Still occasionally making jewelry for herself, rather than to sell, she recalled one “lucky" occasion when she found a white barn owl along the M4 motorway.

“White barn owls are protected, so even though it was dead, I wouldn't be able to make jewelry out of it and sell it," she said.

Kat Arnold (Collect/PA Real Life)

“So, I cut off the owl's talons and turned them into a pair of earrings for myself.

“I've also got some dog jaws that I painted on another occasion and made into a necklace to keep."

Sadly, Kat says a lot of people are still put off by the idea of wearing bones, and that, until people learn to accept, they are just a natural material, while her business will tick over, it will never hit the big time.

Kat Arnold (Collect/PA Real Life)

“I don't think society has accepted that it's okay to wear bones as jewelry just yet," she said.

“Some people will see my jewelry and react with shock or disgust, but then they'll have no problem wearing leather shoes."

But the beauty of her bone creations has finally been acknowledged with the ultimate accolade for any jewelry designer – the potential of coverage in the fashion bible Vogue magazine.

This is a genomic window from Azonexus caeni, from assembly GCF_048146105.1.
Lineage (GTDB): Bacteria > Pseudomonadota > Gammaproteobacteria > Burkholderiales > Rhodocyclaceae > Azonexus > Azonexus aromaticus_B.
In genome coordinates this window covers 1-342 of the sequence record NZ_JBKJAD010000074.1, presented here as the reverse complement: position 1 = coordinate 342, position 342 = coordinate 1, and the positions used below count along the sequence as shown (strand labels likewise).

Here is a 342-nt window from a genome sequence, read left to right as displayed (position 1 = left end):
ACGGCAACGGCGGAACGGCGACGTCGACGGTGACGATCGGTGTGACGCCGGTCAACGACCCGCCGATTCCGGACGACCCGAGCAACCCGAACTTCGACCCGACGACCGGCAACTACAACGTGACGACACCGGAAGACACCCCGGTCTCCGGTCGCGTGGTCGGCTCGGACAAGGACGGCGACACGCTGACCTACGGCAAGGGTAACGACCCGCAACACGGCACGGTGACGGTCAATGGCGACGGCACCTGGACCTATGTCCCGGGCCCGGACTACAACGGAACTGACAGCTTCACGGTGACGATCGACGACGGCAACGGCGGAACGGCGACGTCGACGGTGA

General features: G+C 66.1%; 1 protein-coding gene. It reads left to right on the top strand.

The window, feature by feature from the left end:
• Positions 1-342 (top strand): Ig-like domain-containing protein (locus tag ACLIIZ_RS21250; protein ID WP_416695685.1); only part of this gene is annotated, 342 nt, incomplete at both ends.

Kat Arnold (Collect/PA Real Life)

She said: “I think we're getting there because I was recently commissioned to make pieces for a Vogue photoshoot.

“That was amazing – I want to do more stuff like that in the future.

“I want to break into the high-end fashion world one day. It would be a dream to see my jewelry on a catwalk model strutting down the runway at London Fashion Week.

Kat Arnold (Collect/PA Real Life)

“But, for now, I'm just happy knowing my business is helping the environment – one small step at a time."

To find out more visit or follow Kat on Instagram at @virginiathewolf